The design of a localization and tracking system for an identified client process in a given internal wireless network

Didar S Sohi, Tennessee State University

Abstract

Communications have taken the form of radio waves which in the case of Wireless Fidelity (Wi-Fi) networks suffer from the same security flaws as wired networks, but also introduce additional issues. Weak security and equipment configurations perpetuate increasing attacks from malicious individuals. Even with advances in technology, it is still not possible to localize and track a computer in an indoor environment. Satellites can be used to track a computer as long as line of sight exists, but once indoors this is no longer an option. This research developed a security mechanism for the localization and tracking of an identified process on an internal IEEE 802.11g wireless network. An identified process includes any IEEE 802.11g wireless device such as a laptop, pocket PC, PDA, or Smartphone, which has been detected as an intruder on the wireless network. The concept for this research is based on the deployment of an array of directional antennae along the perimeter of a given wireless network. The antennae examined the data across the network and then localized the target traffic using triangulation based on Received Signal Strength Intensity (RSSI). With all antennae focusing their sights on the target, it becomes possible to create a 'hot zone,' where all of the antenna beams intersect. When the 'hot zone' became mobile, the antennae were able to recognize a change in RSSI, thus tracking the malicious node through the network. The mechanism developed will aid in the localization and capture of cyber criminals by removing their anonymity. Also since data was collected at all phases of localization, evidence was gathered which can be used for prosecution purposes in a court of law. ^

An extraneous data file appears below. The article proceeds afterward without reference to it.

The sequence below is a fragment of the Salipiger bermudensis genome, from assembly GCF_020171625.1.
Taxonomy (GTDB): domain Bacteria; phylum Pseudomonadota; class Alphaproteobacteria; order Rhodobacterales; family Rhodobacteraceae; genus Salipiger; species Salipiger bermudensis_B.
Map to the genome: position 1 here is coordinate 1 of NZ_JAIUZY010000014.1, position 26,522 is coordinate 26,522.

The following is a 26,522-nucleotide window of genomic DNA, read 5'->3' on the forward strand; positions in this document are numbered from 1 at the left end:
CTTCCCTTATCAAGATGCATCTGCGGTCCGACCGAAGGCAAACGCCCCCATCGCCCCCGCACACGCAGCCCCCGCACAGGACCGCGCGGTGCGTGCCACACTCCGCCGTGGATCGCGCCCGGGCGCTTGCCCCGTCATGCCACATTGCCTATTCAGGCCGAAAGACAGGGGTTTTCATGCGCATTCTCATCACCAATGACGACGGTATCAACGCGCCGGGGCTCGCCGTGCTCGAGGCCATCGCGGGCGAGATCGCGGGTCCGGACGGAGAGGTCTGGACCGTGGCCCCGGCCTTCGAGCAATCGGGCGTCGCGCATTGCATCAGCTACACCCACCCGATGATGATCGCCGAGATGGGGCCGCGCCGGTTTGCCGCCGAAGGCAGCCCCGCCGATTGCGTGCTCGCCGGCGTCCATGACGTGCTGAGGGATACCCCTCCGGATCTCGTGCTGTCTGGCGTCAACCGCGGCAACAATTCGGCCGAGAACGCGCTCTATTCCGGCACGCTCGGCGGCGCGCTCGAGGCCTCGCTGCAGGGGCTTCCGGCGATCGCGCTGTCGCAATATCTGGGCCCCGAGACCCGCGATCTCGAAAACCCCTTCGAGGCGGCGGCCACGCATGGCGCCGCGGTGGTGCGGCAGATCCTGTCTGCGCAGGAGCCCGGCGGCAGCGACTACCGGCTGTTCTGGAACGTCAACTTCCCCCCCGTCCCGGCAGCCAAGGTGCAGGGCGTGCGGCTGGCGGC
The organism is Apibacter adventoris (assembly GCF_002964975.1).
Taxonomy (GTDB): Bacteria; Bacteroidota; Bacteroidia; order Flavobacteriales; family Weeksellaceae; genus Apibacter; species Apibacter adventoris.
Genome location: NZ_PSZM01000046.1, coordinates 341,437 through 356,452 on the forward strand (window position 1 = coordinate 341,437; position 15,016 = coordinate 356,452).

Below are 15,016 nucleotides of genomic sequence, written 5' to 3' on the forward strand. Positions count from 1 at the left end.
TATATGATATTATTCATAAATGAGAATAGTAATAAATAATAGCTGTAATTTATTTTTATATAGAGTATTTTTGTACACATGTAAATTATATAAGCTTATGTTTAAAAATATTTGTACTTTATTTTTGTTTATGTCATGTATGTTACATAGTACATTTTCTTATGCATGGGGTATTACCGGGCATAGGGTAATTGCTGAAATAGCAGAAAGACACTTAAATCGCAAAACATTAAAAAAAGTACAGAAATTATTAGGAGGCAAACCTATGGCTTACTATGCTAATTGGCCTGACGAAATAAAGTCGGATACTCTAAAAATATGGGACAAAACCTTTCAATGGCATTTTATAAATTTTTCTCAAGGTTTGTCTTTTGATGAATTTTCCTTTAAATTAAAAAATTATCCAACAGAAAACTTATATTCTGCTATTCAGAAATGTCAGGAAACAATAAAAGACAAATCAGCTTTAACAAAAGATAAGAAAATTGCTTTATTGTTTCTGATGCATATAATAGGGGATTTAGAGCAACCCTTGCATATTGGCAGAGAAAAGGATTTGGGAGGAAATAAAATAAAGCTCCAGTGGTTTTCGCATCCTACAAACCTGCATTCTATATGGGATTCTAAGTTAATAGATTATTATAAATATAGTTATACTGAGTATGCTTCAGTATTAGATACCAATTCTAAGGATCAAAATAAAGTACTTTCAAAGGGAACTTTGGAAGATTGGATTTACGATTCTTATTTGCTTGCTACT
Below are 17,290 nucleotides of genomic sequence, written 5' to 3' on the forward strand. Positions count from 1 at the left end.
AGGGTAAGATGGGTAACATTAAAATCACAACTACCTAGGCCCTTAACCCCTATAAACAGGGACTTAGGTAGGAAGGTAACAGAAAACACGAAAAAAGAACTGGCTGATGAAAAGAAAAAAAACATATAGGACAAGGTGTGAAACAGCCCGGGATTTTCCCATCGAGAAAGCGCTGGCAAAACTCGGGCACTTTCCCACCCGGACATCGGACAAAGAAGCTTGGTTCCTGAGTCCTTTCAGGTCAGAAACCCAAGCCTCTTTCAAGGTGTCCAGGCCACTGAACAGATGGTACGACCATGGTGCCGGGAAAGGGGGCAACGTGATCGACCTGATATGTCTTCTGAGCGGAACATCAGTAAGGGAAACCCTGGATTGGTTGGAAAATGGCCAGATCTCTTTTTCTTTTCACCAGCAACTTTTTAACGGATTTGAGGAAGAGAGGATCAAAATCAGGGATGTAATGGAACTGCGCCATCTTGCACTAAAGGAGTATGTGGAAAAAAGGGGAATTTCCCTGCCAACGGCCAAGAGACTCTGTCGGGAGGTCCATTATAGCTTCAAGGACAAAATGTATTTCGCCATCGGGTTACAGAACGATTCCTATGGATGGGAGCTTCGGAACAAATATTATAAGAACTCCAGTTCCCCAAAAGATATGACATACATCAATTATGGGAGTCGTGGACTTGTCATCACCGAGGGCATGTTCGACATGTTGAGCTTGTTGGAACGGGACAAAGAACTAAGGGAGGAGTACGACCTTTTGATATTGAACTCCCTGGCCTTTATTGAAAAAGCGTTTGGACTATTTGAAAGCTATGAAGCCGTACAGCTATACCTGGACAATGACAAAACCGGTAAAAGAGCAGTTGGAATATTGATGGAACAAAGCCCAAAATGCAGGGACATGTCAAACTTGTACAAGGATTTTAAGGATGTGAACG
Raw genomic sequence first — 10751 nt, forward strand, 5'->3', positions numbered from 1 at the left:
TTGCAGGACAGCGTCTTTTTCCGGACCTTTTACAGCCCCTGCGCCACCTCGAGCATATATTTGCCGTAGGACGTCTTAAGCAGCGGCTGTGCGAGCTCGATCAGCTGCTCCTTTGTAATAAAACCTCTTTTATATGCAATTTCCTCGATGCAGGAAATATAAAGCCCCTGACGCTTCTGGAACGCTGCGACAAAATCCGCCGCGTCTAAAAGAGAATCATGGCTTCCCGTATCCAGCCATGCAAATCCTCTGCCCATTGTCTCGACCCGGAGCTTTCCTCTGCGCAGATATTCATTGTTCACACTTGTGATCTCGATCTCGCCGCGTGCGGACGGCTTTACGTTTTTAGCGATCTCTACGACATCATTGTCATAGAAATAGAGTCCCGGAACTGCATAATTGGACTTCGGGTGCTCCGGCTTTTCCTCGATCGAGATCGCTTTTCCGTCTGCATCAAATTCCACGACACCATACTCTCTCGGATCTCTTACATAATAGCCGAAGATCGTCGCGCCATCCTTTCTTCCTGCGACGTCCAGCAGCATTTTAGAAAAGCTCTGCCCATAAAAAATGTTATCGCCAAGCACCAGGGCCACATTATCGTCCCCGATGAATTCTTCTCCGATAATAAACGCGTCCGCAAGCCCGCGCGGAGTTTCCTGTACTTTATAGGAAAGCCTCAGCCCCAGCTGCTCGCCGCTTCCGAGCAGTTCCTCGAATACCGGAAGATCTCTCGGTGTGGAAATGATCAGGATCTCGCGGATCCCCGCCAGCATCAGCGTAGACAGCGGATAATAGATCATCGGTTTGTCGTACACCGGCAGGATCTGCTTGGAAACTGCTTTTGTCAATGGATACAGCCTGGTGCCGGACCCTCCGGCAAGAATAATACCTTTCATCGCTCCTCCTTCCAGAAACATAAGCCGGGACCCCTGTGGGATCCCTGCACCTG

Subject Area

Engineering, Electronics and Electrical

Recommended Citation

Didar S Sohi, "The design of a localization and tracking system for an identified client process in a given internal wireless network" (2007). ETD Collection for Tennessee State University. Paper AAI3290738.
http://digitalscholarship.tnstate.edu/dissertations/AAI3290738

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